Friday, January 30, 2009

FRIDAY MORNING JUKEBOX: Oingo Boingo Overload!

One of the saddest rites of passage in our culture is the yearly half-assed resurrection of Oingo Boingo by various half-assed terrestrial radio stations every October. Admit it: by the time Halloween night rolls around, you're nearly sick of "Dead Man's Party" or "Weird Science" being trotted out by whatever jocks are stuck following the cookie-cutter format sheet. And for about a generation now, I imagine, that's all Top 40 fans would know of what, to me, is one of the quintessential California bands.

I first heard of Boingo around 1983. I wasn't any sort of music fan, as such, but I'd hear the name bandied about by my more musically-inclined friends. Boingo was just one of those things that was part of the San Diego/Tijuana scene. With the benefit of hindsight, their rise stands out even more: they were a post-punk band that wasn't punky at all, once their sound was fully formed. Yet they weren't synth-pop; they weren't ska; they were sort of unassuming in their look -- suits? nice shoes? horns? -- but D. Elfman's sci-fi sensibility kept them on their own edge, not "cool kid" rock by any means. This was geek rock, two decades before the term was co-opted and bastardized by East Coast hipsters.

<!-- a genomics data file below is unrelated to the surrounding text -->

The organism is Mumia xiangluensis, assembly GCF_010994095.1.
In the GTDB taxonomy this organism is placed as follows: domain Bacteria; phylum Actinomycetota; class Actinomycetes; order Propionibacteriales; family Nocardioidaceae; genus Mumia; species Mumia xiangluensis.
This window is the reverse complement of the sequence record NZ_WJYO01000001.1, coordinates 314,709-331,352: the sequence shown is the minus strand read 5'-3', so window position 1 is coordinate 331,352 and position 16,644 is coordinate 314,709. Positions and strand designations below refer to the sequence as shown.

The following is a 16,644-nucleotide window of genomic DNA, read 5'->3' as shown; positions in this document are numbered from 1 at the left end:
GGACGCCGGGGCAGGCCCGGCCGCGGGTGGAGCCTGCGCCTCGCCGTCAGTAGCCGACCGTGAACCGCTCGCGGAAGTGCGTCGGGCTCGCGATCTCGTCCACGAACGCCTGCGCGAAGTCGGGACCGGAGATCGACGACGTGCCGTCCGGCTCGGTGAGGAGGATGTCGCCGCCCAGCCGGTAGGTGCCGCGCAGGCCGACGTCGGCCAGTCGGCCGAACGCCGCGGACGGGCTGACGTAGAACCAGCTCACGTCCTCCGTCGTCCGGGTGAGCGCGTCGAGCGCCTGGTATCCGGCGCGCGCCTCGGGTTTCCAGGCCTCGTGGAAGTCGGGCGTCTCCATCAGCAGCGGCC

Though I noted Elfman's graduation from rock cult-stardom into the realm of elite film composers -- how many of us became Batman fans thanks to that theme? -- I didn't begin to follow Boingo as a band until I received a copy of the Boingo Alive double-record. It wasn't until even later, after I'd gotten hooked on the band thanks to "We Close Our Eyes," that I realized the tracks within were themselves re-recordings of their earlier standout tracks. And the new versions were better. How many artists would go back and not only compile a greatest-hits collection, but improve upon the originals?

By the time "Insanity" was released, I'd become an honest fan of the band -- still sorta-secret, because nobody I knew in college really "got" them. So my sadness was private when I heard about their farewell show, in -- where else? -- Los Angeles and realized my broke ass couldn't go. But I've gotten to catch up, on CD and via video, and I can say I finally attended a show of theirs ... sorta. Two years ago or so, I got to see Dead Man's Party, the near-creepily similar Boingo tribute band. It wasn't the same, of course, but I still got to swing-dance to "Goodbye, Goodbye."

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